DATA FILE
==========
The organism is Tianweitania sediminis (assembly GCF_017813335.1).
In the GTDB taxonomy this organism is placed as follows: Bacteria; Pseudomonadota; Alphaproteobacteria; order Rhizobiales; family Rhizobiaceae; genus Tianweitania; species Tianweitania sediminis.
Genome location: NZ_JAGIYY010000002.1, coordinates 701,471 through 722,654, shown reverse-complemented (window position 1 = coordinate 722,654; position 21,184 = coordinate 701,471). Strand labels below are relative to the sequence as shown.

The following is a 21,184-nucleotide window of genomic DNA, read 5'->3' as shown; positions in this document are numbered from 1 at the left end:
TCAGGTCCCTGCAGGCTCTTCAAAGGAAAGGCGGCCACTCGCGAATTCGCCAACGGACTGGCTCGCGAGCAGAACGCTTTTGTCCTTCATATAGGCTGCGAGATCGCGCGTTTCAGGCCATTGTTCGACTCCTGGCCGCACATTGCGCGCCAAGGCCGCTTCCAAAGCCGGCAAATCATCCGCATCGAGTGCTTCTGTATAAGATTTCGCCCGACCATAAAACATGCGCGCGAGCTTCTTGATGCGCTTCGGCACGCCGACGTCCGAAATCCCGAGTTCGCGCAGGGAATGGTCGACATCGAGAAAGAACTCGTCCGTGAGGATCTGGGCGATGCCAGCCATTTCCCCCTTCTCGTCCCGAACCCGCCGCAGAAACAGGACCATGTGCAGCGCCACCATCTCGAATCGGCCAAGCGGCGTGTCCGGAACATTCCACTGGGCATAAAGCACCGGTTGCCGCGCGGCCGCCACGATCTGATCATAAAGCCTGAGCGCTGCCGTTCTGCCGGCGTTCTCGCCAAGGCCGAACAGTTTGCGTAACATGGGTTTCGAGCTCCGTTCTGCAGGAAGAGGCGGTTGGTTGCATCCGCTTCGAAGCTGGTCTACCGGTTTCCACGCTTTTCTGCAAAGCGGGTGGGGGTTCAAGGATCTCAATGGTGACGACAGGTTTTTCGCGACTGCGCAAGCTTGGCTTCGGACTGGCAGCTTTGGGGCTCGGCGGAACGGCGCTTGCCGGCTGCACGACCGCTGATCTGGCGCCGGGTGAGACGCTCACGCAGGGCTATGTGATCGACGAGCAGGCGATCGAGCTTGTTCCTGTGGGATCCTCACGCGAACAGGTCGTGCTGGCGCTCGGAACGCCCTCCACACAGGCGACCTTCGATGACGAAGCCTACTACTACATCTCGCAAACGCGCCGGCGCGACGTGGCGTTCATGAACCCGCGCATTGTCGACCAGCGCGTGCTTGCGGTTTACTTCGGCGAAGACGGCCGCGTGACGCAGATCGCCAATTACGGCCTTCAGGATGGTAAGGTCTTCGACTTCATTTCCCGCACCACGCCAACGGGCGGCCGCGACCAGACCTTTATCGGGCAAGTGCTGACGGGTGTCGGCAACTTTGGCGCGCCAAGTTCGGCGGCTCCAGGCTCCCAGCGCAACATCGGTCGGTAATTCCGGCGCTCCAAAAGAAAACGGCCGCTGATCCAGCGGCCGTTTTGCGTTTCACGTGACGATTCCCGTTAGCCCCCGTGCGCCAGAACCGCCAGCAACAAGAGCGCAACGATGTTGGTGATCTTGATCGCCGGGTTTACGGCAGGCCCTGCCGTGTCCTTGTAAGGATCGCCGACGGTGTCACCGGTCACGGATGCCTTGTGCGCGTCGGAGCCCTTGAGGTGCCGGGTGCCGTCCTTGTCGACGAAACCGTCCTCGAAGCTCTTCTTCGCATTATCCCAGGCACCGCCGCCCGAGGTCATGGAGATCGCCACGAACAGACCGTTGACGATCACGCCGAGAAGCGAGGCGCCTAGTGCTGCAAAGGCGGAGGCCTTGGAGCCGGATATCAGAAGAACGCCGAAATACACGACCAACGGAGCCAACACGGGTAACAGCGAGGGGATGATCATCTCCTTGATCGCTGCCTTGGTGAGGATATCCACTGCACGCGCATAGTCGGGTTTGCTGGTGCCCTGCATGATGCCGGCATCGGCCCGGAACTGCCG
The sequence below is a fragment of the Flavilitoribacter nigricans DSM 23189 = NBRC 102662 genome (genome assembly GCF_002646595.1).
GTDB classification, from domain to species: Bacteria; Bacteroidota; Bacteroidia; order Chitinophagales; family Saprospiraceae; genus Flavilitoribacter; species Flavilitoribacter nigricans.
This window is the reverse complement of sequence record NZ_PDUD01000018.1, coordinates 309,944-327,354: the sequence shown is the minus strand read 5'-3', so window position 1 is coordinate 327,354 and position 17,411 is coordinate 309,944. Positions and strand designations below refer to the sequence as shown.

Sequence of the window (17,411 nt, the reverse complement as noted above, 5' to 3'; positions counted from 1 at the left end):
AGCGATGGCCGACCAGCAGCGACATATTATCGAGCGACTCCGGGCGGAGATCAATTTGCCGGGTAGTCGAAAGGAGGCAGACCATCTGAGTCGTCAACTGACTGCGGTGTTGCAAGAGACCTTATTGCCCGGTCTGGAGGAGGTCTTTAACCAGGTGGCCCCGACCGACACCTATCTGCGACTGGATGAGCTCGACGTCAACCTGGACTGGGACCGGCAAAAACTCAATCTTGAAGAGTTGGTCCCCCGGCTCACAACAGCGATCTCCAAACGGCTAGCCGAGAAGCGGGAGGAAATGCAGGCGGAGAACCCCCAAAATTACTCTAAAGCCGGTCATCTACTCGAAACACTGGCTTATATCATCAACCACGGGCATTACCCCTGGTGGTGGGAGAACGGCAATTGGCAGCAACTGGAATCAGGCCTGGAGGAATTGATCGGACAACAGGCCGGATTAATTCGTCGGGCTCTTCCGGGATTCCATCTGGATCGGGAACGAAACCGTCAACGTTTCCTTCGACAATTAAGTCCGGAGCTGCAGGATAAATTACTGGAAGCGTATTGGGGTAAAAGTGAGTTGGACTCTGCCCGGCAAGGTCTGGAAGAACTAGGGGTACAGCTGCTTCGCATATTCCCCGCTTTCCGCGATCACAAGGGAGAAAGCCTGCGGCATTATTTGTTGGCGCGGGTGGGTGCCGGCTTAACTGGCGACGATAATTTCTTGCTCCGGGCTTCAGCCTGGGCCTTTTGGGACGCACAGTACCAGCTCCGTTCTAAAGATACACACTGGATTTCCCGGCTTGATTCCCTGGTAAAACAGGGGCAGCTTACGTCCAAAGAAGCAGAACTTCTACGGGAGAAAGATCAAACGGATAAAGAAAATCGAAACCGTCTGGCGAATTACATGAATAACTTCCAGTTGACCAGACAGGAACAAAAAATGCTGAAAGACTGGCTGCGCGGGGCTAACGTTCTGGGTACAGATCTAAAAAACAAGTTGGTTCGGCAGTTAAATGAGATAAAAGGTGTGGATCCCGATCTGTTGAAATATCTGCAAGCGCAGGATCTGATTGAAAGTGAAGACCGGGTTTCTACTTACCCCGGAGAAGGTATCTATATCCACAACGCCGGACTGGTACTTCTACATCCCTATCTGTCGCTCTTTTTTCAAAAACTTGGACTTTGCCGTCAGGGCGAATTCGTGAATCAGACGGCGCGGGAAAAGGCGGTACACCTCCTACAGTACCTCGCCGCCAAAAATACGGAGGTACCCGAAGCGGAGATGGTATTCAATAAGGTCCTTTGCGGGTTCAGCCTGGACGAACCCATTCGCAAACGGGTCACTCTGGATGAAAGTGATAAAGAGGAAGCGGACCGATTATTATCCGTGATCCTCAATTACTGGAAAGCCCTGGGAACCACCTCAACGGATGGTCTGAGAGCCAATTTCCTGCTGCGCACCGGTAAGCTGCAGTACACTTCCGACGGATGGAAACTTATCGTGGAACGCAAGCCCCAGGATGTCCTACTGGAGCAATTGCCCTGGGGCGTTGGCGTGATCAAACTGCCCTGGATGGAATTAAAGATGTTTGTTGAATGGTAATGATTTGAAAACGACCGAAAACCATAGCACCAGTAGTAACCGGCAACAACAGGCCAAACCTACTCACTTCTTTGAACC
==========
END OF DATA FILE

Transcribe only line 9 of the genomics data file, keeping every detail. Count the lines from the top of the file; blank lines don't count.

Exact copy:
Sequence of the window (17,411 nt, the reverse complement as noted above, 5' to 3'; positions counted from 1 at the left end):